'Any decision to close schools must include a plan for effective learning'

A large audience of community leaders, agency directors and emergency services personnel assembled Wednesday morning for a coronavirus update from Richland Public Health.

      Mansfield City Schools Superintendent Stan Jefferson said Wednesday any future decision to close schools in response to the coronavirus threat must include a plan to maintain effective learning for students in kindergarten through high school.

      On Tuesday, Gov. Mike DeWine recommended that elementary and secondary schools remain open but said officials and families should prepare for the possibility of closures. The governor declared a state of emergency after Ohio’s first three cases of coronavirus, also known as COVID-19, were confirmed in Cuyahoga County.

      “We continue to clean and disinfect our buildings, buses and offices. But what occurs if we have to go to the next step and close?” Jefferson said. “Every district must confront that question. I will meet with area superintendents Friday at Pioneer Career Center to discuss options.”

      Ohio State University and many other state colleges and universities announced Tuesday they will temporarily close classrooms in favor of online and remote learning.

      Jefferson said it is much easier to implement online learning at the collegiate level than it is for most public school districts. College students have computers or tablets and can easily log in to their school’s online instruction, he said.

      “Some people say, ‘Just use technology’ to allow students to work on online assignments from home if our schools are closed, but it’s just not that simple,” Jefferson said. “Do all of our homes have WI-FI? Do all of our homes have technology?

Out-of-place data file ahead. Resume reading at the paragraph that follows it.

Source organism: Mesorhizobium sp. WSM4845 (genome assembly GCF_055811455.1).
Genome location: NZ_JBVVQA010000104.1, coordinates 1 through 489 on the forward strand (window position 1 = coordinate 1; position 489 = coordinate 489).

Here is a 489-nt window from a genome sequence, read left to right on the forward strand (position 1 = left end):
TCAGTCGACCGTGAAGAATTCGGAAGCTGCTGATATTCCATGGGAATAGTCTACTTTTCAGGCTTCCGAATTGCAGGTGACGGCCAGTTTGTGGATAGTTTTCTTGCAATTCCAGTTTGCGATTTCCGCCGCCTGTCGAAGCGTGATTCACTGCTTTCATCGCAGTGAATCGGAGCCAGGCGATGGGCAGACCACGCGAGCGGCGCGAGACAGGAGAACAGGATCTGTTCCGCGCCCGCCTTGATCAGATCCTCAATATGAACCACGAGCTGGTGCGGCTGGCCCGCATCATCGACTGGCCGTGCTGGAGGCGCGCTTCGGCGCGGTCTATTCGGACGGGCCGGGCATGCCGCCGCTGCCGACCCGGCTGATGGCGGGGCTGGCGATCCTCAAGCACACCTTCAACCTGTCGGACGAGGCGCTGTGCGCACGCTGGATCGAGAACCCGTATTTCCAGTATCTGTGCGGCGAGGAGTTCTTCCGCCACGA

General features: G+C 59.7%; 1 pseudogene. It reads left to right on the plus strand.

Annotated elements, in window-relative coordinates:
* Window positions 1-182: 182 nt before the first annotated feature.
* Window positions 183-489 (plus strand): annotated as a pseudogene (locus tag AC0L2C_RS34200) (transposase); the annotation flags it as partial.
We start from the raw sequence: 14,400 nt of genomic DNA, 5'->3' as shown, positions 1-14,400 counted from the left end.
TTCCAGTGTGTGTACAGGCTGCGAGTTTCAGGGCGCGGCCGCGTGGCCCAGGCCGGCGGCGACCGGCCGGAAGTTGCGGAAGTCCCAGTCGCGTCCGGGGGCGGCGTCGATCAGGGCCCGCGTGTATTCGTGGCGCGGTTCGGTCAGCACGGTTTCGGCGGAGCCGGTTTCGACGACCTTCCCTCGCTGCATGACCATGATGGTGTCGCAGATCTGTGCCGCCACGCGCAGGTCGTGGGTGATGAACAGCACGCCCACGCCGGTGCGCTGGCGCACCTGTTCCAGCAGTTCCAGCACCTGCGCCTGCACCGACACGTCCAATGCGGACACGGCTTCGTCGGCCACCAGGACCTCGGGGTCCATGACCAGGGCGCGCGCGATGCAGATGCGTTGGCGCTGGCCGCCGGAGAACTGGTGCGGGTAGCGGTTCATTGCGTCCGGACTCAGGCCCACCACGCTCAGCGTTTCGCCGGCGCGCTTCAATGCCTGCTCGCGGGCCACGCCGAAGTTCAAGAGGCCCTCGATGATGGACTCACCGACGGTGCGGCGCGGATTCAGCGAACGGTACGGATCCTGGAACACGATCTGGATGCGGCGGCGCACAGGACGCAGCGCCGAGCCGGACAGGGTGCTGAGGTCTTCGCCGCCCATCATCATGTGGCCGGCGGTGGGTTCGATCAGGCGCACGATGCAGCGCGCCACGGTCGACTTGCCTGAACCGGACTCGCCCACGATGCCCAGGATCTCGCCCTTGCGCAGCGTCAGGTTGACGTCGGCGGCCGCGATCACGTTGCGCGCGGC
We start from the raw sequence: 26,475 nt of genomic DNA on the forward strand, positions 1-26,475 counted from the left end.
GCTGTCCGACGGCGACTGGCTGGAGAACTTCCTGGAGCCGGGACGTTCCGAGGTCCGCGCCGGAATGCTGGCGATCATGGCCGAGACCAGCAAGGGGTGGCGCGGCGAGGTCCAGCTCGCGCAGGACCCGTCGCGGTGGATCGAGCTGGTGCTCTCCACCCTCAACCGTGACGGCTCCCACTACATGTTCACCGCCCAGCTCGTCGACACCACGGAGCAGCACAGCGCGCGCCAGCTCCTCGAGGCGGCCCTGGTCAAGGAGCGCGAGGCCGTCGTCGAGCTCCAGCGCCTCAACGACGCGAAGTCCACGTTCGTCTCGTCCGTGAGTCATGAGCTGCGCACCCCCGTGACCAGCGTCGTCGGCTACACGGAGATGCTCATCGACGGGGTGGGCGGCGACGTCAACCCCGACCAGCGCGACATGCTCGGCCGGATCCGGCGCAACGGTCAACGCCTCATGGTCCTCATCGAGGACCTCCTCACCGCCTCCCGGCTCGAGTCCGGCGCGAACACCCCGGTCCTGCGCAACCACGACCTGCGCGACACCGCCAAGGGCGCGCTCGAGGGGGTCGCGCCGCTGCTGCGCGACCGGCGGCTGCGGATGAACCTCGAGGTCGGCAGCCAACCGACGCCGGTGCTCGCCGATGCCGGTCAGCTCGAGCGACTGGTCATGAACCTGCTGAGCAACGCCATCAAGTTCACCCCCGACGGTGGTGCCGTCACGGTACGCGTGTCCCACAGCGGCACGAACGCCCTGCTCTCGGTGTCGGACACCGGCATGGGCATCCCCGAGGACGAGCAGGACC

“Online study might fit many of our 7-12 students, but what about those in kindergarten through sixth grade? We must have a plan that would be not just an appeasement but a means of effective learning at home for the masses, all students in kindergarten through high school.”

      Last week, a letter providing more information about the coronavirus and explaining the district’s preventive measures was sent home with K-6 students and posted on the middle school and high school websites.

      Jefferson said more information will be shared immediately as the district, working closely with Richland Public Health and the governor’s office, decides if any further action is warranted.

      Approximately 130 community leaders, agency directors and emergency services personnel gathered Wednesday morning at Richland Children Services for a coronavirus update from Richland Public Health. Susan Inscore and Clara Freer, two of Mansfield City Schools’ six school nurses, attended.

      Richland Health Commissioner Sarah Humphrey said experts believe a vaccine to combat the coronavirus won’t be available for a year to 18 months. Until then, she said, steps will have to be taken to prevent the spread of the disease, such as limiting close contact among people, even at work.

      Richland Health monitors information daily from the U.S. Center for Disease Control and the Ohio Department of Health.

      “We are in the midst of a big public health problem. Until a vaccine is available, we will have to make social decisions,” she said. “We are all looking for the best outcome. This is a rapidly moving situation. Community support of each other is important.”

      Humphrey and her staff displayed figures showing 113,702 confirmed cases of COVID-19 since the outbreak of the virus in Wuhan, China, on Dec. 31. Nearly 81,000 cases have been in China, 696 in the United States. The death toll has reached 3,140 in China and 25 in the U.S., mostly among the elderly or those with underlying medical conditions.

      On a more positive note, Humphrey said 80 percent of coronavirus cases have been classified as mild.

      Washing hands frequently with soap and water for at least 20 seconds is the best defense against the virus along with avoiding close contact with others.

      “There won’t be easy decisions for organizers of large public gatherings,” Humphrey said. “The situation is evolving daily. It is only a matter of time before we increase our precautionary measures.”

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